crushingonbooks:



“You’ll be obsessed with Autumn Falls. It has basically everything you could ever want: a lovable klutz for a main character, a total heartthrob, and just a touch of magic.”–Seventeen


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crushingonbooks:

“You’ll be obsessed with Autumn Falls. It has basically everything you could ever want: a lovable klutz for a main character, a total heartthrob, and just a touch of magic.”–Seventeen

Hello Rob! I was lucky enough to meet you backstage at Edinburgh Fringe Festival after your last show. You were so nice and said how happy you were to be flying back home to your family. After we talked I looked you up online and was thrilled with what I found. Thank you for being brave enough to be feminist and setting an example for other men. I'm very worried about the men in my generation and don't know how to find a decent one. Can you give me any advice on meeting a nice boy? Thanks :)

Asked by
carapatricia

robdelaney:

1. We show the world how to treat us. I get what I want in life because I was raised white, straight, upper middle class in the northeast of the United States in the 20th century. I was told I could have whatever I wanted. I believed it, I internalized it, and now it’s happening. I am a beneficiary of the patriarchy’s stranglehold on success in the modern world. I hope my fellows don’t mind me talking out of school. What’s happening now has happened in the past many times throughout history around the world, where some have power, and most do not. I am telling you this because I want to funnel what I’ve learned, witnessed and practiced to others who need it more than I do. Socialism of opportunity? I don’t know. I’ve always loved affirmative action in most of its expressions because WHEN WHAT HAPPENED TO A PEOPLE IS SYSTEMIC, ITS SOLUTION MUST INVOLVE SYSTEMISM (is that a word) AS WELL. 

The thing I am getting at, obliquely, above, is that you demand, from the universe, the world at large, and the people you meet, a boy, or man, that treats you the way you deserve to be treated, which is to say with love and respect. Nothing, not a thing, less. Treat yourself the way he would treat you, then if he wants to fit into your life, he’ll have an example of how the fuck you get treated if he wants to stick around.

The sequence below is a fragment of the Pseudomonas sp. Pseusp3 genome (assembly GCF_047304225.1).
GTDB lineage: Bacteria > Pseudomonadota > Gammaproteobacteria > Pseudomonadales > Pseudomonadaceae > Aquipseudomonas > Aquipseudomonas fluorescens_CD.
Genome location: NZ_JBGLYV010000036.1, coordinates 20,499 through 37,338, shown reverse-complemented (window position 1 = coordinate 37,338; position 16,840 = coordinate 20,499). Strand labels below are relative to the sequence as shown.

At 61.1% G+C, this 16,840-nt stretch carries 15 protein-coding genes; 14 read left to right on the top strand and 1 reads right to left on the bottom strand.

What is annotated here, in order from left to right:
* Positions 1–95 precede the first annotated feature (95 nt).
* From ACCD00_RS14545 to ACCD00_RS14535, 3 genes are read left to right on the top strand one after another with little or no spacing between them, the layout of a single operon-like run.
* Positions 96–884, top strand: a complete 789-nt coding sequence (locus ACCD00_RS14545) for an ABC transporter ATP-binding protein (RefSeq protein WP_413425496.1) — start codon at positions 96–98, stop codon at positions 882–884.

2. My wife teaches english at a public school and because of class size in a nation where education is a much lower priority than it should be, she literally cannot grade all her students’ papers. So I help her. And many of them are awful. ALWAYS, however, a few, a critical few, are brilliant. And that’s always been the way. So we’re really not in trouble (or rather not in any more than we’re always in). Pessimism is easy, and it’s not useful. Read Barbara Tuchman for some of my favorite, and I think, most objective, writing on history. P.S. she’s a woman, and my dad, a man, told me about her years ago. Today is DECIDEDLY not worse than yesterday. That doesn’t mean that each generation doesn’t have issues that are more particular to it, but condemnations of something as large and dynamic as a generation are not useful. To read about “millenials,” you’d never want to meet one. But you WOULD want to meet “Chris,” a 22 year old who works at a furniture store days and plays piano at night and did the Appalachian Trail with her mom last year. Know what I mean?

If you were on a plane that crash-landed on a desert island and you had to eat your limbs for food which would you choose to eat first?

Asked by
zizekmemes

robdelaney:

My thighs are so massive I could probably eat a fair amount of each of them before they’d cease to function with gusto. I have meat to spare down there. 

How do you write about trauma or tragedy without the end product reading as an exercise in catharsis?

Asked by
brainsquint

robdelaney:

GREAT question. Many an interviewer asked me if writing the book was therapeutic or cathartic. NO IT WAS NOT. The ACTUAL THERAPY I did in the years preceding writing the book was therapeutic. My book (as most books should be) is ENTERTAINMENT first, helpful or informative second. Think of THE WIRE. You were RIVETED by the story, and then ONLY THE NEXT DAY did you realize you’d received a lesson in civics, racism, history, economic violence, etc. If you see the lesson first, the book (or show or play or whatever) is shit and should be burned, but on the edge of town because burning shit stinks.